Jonathan had sent me an email a few days before the event asking if I was planning on being there because he knew that the topic of people experiencing homelessness and how it related to bike theft would come up during the event and he knew it was something that I was a little experienced with. (Now you know he was planting shills in the audience.) It actually worked out really well because the person that was supposed to show up with the Portland Parks & Rec dept ended up not showing up and. . . . I ended up being part of the first panel discussing Enforcement. (Plus if you know anything about my alter ego life and the non-profit that I started advocating for street musicians, I have no love for PP&R. I will deal with cops any day before those ring wraiths.)

Anyhoo. . . . it was really great. I was sitting next to Marc Jolin, the executive director of JOIN PDX, an agency that focuses on people that are living on the streets or in their car. They have housing, employment and day center services. Then it was Officer David Sanders, a bike cop from the central precinct and at the far end was Vivian Godsey, Multnomah County District Attorney.

Photo by Fred King.

Photo by Fred King.

I had been thinking about what I was going to say when I was at work today. I had the luxury of sitting in a 7 hour webinar where I was able to jot down a few thoughts about what I would say. And becuase I went off notes when I spoke, I have my original notes completely unread by anyone but myself and my two co-workers. Also, my coworkers threatened to steal everyone’s bikes who were at the summit tonight. Because who you have to worry about really is social workers. . .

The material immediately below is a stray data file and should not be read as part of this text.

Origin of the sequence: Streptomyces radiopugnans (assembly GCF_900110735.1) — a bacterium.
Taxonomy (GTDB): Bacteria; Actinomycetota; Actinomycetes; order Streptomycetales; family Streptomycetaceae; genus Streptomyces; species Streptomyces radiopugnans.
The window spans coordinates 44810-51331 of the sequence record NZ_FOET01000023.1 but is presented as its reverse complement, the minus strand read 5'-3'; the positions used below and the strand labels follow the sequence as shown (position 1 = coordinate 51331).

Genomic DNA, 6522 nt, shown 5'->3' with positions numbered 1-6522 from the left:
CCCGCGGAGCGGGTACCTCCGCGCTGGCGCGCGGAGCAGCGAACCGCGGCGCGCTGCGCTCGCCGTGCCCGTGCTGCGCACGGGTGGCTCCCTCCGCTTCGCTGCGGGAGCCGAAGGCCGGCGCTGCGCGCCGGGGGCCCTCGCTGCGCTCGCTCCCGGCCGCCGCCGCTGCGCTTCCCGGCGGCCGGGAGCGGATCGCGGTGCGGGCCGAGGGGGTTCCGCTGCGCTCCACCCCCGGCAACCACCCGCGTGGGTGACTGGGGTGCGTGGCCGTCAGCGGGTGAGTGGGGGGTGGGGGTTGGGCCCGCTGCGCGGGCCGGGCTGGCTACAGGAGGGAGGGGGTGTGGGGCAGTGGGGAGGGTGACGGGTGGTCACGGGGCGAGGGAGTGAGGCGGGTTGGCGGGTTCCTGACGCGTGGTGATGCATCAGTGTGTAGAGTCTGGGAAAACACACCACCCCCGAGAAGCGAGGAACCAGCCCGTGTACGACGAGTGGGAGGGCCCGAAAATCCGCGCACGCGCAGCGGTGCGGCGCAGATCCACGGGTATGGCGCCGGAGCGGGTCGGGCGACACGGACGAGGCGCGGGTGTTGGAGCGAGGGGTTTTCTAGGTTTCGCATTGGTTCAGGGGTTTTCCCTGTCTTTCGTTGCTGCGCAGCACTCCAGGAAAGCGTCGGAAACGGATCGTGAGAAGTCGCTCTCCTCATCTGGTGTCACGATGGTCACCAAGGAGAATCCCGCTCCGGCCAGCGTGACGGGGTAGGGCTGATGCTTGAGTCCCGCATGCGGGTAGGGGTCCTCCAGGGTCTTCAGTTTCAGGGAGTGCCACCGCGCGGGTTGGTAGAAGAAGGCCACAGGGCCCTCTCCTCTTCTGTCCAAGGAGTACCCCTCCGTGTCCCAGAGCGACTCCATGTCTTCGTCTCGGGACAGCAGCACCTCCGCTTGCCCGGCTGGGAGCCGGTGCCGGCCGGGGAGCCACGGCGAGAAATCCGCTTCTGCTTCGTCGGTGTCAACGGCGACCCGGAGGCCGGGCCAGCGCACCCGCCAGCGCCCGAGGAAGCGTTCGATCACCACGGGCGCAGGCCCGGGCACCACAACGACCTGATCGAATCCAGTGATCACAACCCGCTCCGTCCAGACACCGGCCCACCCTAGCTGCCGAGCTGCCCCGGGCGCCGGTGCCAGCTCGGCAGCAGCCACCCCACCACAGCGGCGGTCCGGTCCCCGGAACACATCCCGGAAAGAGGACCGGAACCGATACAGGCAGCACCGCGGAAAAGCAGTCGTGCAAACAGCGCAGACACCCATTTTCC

Putting barriers in the way of supportive services when a person experiencing homelessness makes it nearly impossible for a person to get to an appointment or follow-up on appointments. It creates barriers where the person can get frustrated or discouraged and never engage by getting services.

Applying for assistance programs can be embarrassing, overwhelming or frustrating. Furthermore, many people could have had negative experience with agencies or law enforcement during their homelessness and relate supportive services to those feelings.

When experiencing homelessness it is very hand-to-mouth and many people are simply in basic survival mode. Where can I get food? Not every person feels comfortable going to the many food distribution programs available here in town. Many of them are religious based, and while they may not require prayer, there is stigma behind it. There is also the threat of unsafe situations in these populated areas where if they are a survivor of domestic violence, sexual assault or stalking their abuser could be in these locations.

When it comes to bike theft; this is an unfortunate result of desperation for survival and not by any means limited to the homeless community. When a person is unemployed, maybe they are self-medicating or self-abusing with drugs or alcohol or are just looking for transportation themself to get more easily around the city. Bikes can be a low-hanging fruit as an easy target.

Theft is never right and never justifiable. I am reminded of Proverbs 6:30 “People do not despise a thief if he steals to satisfy his hunger when he is starving.” So excuses might be found for a someone who steals because they are starving. They could be starving in many ways. For shelter, for money, for booze or drugs. For transportation.

What is needed is a well rounded approach in supporting those experiencing homelessness. Currently my agency has an amazing Outreach Street team which goes out and works with those on the streets and meets people where they are. We need more groups like that. We also need more agencies meeting people with well-rounded full service approaches to meet their housing, income, medical and health needs all in one place to better engage with and follow-up with people.